I pay my farrier $100 for the friday evening (not much to do
usually, but then I'm not tying up his income-generating time either)
and saturday from 5 a.m. til about noon (not much happens after that, that
they can't solve with an easy boot). The main "activity" time is early
in the morning when horses may have pulled a shoe during the night, or those
people who arrive at the last minute (and tend to do everything else at the last
minute, and arn't current with their shoeing, probably got told by the vet to
either tack a shoe on or replace one).
The next need for farrier service might be in the first 8 - 10 miles when horses
are fresh and have the tendency to overreach/kick etc.
I pay my farrier a retainer because I know he has to do the following
to be at the ride:
1. Reschedule regular clients
2. Take time off shoeing (making his normal living)to be at the ride
3. Stand around alot until something happens.
My farrier gets up at 4 a.m. anyway and shoes on sunday
too, so its not that big of a deal to wake him up and get him out to the park
I expect riders to be prepared to pay between $10-20 for a reset - new shoe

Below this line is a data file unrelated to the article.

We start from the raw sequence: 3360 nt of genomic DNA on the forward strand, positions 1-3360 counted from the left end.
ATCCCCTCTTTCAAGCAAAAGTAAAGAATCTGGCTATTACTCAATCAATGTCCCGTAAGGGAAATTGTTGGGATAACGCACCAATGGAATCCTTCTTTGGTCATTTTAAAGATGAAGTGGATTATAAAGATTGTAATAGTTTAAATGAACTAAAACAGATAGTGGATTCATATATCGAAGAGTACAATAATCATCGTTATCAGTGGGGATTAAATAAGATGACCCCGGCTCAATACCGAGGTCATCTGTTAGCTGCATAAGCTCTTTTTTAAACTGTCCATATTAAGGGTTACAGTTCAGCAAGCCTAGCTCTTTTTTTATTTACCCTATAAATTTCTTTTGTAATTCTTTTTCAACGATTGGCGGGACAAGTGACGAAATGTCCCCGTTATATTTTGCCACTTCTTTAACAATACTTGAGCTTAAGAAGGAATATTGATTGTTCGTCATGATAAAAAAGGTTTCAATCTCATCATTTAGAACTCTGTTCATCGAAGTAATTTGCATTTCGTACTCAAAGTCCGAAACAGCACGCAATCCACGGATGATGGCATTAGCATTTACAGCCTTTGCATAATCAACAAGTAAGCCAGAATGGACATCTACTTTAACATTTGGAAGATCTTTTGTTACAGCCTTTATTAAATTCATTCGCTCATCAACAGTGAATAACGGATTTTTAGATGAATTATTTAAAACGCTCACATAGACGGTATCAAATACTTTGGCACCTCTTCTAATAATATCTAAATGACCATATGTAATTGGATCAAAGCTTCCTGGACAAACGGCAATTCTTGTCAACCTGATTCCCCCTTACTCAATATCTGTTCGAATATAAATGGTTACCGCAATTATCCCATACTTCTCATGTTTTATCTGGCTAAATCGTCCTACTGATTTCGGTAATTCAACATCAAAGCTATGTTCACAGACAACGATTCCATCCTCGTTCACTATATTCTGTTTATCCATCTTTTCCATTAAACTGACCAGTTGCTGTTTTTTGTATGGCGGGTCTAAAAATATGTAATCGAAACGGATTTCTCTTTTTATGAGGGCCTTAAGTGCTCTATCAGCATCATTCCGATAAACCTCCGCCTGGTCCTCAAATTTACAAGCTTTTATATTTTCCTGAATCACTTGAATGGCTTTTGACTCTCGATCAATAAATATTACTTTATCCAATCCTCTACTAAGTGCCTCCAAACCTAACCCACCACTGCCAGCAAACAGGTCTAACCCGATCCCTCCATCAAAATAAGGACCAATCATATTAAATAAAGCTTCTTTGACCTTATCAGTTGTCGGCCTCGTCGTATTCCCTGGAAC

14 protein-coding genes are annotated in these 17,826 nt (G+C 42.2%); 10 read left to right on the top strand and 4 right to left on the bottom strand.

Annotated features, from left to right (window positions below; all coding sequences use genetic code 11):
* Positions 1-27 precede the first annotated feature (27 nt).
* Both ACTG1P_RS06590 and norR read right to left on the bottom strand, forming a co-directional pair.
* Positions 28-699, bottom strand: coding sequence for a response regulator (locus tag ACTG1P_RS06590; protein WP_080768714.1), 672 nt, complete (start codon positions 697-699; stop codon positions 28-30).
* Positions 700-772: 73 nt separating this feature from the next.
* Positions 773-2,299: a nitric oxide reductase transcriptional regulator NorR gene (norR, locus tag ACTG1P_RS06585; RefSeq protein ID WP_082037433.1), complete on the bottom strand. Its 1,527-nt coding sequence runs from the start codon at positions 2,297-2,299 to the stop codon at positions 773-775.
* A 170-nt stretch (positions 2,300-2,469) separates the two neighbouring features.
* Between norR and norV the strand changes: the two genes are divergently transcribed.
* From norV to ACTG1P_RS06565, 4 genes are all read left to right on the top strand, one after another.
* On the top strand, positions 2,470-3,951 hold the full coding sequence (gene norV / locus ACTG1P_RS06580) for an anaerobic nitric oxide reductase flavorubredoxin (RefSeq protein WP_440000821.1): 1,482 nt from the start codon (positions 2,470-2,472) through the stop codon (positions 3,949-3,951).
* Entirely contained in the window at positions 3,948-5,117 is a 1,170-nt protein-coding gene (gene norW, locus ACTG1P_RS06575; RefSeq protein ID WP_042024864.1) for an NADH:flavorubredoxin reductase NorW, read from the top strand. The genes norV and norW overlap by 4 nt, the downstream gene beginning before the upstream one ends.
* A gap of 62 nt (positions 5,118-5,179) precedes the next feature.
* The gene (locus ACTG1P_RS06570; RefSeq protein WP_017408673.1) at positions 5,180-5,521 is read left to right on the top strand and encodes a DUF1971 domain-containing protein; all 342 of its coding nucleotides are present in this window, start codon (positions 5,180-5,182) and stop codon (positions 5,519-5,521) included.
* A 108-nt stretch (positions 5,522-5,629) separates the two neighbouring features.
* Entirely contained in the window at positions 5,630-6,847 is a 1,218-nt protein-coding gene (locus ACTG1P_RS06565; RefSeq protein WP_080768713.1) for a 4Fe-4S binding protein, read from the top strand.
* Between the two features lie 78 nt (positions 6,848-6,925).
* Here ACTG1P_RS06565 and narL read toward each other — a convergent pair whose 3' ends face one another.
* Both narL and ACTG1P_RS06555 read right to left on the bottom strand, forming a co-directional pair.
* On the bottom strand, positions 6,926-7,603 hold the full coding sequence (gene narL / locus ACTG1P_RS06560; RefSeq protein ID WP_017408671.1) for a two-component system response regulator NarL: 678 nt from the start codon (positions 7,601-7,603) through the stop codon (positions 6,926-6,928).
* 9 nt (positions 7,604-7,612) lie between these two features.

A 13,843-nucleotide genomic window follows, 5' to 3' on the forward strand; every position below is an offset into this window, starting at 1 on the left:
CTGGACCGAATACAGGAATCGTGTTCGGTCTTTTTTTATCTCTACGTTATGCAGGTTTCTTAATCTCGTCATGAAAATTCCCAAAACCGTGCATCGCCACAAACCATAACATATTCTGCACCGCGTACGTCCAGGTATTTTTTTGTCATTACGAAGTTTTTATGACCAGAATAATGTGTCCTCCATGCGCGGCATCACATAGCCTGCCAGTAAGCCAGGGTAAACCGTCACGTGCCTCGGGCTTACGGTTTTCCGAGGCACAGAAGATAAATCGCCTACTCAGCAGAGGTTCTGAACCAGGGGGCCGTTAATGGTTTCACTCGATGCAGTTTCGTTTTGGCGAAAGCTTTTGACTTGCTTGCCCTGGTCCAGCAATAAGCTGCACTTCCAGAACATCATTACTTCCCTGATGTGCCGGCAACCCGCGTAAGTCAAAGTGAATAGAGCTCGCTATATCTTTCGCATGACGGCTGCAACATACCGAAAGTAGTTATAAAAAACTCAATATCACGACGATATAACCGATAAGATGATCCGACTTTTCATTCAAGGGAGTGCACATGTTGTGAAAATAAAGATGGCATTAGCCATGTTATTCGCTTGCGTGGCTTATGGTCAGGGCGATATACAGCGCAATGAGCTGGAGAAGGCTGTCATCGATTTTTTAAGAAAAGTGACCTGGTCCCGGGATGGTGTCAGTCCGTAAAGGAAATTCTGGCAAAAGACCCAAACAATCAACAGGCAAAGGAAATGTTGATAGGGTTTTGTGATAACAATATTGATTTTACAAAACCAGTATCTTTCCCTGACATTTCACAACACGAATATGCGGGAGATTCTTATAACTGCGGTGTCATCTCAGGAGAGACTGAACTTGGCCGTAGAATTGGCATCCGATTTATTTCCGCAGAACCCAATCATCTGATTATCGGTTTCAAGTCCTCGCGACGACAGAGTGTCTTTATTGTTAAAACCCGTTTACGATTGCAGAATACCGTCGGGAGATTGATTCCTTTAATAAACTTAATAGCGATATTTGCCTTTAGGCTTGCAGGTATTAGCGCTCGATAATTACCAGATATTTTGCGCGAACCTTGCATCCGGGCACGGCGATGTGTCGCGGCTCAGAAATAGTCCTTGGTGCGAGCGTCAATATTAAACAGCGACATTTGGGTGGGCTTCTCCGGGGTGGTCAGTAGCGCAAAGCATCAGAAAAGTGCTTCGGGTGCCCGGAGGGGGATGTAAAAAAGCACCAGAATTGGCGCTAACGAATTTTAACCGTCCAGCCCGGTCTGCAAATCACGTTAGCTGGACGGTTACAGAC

(my farrier shoes hot so making a new shoe and pulling clips is not a big deal).
Make sure your farrier has experience replacing Slypner shoes, putting on Sneakers,
maybe making a bar shoe,and has a stash of good quality pads such as the
Shock Tamer brand available. Smart endurance riders always carry their last
pair of (usable) horseshoes with them on a ride (for obvious reasons ;^) ) If
you dont have commercial booths at the ride, suggest that your farrier have a
few easy boots available for sale (even better, have them already cut down).
For multiday rides, it is even more important to have a farrier available
since odds are greater someone will lose a shoe.
best of luck with your ride,
Dominique Freeman | "Life is short, science is long" |
firstname.lastname@example.org | |
Hewlett Packard Laboratories, | |
Palo Alto, CA USA | |
Phone: (415) 857-8596 | |
FAX: (415) 852-8576 | |